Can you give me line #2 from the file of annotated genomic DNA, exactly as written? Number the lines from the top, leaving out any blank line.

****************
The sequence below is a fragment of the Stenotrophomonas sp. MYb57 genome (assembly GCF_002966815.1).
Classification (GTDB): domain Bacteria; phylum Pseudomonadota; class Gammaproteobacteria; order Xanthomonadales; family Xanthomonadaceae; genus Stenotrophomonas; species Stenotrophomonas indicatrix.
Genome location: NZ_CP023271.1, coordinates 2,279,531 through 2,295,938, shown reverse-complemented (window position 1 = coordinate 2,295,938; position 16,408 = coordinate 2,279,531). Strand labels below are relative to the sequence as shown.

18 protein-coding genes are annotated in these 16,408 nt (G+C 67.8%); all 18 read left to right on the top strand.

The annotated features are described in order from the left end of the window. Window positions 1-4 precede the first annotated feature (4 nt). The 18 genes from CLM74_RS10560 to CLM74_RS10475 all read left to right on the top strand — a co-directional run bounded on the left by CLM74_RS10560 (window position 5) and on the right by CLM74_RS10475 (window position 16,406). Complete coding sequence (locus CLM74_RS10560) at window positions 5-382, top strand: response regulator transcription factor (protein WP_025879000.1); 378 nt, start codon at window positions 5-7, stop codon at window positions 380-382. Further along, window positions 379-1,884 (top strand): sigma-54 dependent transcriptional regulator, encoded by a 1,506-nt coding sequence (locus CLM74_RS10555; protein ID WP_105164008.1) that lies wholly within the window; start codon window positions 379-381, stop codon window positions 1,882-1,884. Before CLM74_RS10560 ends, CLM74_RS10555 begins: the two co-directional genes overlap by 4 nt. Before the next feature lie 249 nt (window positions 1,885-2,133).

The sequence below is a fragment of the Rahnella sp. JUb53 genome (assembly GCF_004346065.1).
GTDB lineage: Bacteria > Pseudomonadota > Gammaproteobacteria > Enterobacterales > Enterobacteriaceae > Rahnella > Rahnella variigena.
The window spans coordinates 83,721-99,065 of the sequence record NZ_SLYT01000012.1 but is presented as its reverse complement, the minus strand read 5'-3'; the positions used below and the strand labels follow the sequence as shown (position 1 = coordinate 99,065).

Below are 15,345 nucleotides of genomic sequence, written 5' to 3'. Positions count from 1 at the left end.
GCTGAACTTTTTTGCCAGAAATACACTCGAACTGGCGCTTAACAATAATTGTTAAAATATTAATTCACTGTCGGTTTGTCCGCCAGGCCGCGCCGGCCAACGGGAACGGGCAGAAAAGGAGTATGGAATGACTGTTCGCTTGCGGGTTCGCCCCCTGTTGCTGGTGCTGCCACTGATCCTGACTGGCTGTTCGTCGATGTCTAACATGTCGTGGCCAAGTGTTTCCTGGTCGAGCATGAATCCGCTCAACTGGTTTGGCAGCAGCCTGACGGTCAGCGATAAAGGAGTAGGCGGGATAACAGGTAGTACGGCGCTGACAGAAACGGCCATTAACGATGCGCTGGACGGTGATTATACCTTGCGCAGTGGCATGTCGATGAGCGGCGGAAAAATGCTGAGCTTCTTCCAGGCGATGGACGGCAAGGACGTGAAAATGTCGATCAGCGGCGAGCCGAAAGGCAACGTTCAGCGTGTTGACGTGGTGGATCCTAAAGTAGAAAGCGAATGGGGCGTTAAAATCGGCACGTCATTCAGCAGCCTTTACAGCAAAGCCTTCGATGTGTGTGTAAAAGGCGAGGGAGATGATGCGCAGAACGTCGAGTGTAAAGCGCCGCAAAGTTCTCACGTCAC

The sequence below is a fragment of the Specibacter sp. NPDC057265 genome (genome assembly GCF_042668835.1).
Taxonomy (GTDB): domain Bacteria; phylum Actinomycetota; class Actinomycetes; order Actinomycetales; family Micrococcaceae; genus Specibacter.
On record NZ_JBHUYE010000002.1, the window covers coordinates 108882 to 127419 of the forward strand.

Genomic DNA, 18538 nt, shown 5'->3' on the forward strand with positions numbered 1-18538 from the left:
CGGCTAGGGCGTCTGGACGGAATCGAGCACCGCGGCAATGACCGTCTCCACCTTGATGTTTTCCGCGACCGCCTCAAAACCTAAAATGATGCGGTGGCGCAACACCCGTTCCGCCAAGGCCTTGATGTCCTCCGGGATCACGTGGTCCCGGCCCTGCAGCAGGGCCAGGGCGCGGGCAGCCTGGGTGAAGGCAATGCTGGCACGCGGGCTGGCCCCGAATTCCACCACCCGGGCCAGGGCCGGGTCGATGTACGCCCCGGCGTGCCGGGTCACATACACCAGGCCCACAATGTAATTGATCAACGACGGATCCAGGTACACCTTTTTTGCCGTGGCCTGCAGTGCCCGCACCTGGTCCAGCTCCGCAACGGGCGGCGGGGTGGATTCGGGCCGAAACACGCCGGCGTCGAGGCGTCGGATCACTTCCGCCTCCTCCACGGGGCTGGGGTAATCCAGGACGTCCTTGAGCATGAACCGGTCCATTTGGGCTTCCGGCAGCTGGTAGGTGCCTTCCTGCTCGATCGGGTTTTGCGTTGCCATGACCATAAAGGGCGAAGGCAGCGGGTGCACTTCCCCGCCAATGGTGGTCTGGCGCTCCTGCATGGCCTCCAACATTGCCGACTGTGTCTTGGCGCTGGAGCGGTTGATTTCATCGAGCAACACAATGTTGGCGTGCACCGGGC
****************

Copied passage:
Classification (GTDB): domain Bacteria; phylum Pseudomonadota; class Gammaproteobacteria; order Xanthomonadales; family Xanthomonadaceae; genus Stenotrophomonas; species Stenotrophomonas indicatrix.